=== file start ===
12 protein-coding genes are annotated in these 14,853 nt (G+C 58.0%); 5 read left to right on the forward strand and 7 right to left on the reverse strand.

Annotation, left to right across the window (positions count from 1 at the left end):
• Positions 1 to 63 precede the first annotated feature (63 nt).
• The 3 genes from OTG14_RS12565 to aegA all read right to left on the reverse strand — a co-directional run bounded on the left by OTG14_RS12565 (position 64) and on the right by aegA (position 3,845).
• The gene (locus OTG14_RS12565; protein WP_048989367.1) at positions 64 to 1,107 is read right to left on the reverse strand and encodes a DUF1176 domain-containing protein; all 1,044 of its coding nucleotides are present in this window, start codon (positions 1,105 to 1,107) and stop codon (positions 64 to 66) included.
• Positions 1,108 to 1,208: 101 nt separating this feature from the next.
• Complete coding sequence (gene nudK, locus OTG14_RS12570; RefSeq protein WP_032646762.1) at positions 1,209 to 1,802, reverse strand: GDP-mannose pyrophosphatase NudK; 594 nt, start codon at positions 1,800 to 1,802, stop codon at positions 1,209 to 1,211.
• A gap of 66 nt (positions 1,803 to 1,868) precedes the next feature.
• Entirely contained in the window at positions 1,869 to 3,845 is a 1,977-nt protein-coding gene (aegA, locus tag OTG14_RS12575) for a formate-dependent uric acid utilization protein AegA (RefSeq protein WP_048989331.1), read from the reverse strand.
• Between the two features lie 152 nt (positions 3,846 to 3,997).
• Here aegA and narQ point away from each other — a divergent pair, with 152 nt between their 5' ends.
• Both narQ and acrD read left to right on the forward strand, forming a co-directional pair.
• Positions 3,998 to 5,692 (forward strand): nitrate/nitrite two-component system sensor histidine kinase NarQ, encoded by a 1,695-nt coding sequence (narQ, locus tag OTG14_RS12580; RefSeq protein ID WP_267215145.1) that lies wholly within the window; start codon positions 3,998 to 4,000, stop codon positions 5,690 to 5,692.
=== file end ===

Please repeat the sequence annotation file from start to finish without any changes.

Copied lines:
12 protein-coding genes are annotated in these 14,853 nt (G+C 58.0%); 5 read left to right on the forward strand and 7 right to left on the reverse strand.

Annotation, left to right across the window (positions count from 1 at the left end):
• Positions 1 to 63 precede the first annotated feature (63 nt).
• The 3 genes from OTG14_RS12565 to aegA all read right to left on the reverse strand — a co-directional run bounded on the left by OTG14_RS12565 (position 64) and on the right by aegA (position 3,845).
• The gene (locus OTG14_RS12565; protein WP_048989367.1) at positions 64 to 1,107 is read right to left on the reverse strand and encodes a DUF1176 domain-containing protein; all 1,044 of its coding nucleotides are present in this window, start codon (positions 1,105 to 1,107) and stop codon (positions 64 to 66) included.
• Positions 1,108 to 1,208: 101 nt separating this feature from the next.
• Complete coding sequence (gene nudK, locus OTG14_RS12570; RefSeq protein WP_032646762.1) at positions 1,209 to 1,802, reverse strand: GDP-mannose pyrophosphatase NudK; 594 nt, start codon at positions 1,800 to 1,802, stop codon at positions 1,209 to 1,211.
• A gap of 66 nt (positions 1,803 to 1,868) precedes the next feature.
• Entirely contained in the window at positions 1,869 to 3,845 is a 1,977-nt protein-coding gene (aegA, locus tag OTG14_RS12575) for a formate-dependent uric acid utilization protein AegA (RefSeq protein WP_048989331.1), read from the reverse strand.
• Between the two features lie 152 nt (positions 3,846 to 3,997).
• Here aegA and narQ point away from each other — a divergent pair, with 152 nt between their 5' ends.
• Both narQ and acrD read left to right on the forward strand, forming a co-directional pair.
• Positions 3,998 to 5,692 (forward strand): nitrate/nitrite two-component system sensor histidine kinase NarQ, encoded by a 1,695-nt coding sequence (narQ, locus tag OTG14_RS12580; RefSeq protein ID WP_267215145.1) that lies wholly within the window; start codon positions 3,998 to 4,000, stop codon positions 5,690 to 5,692.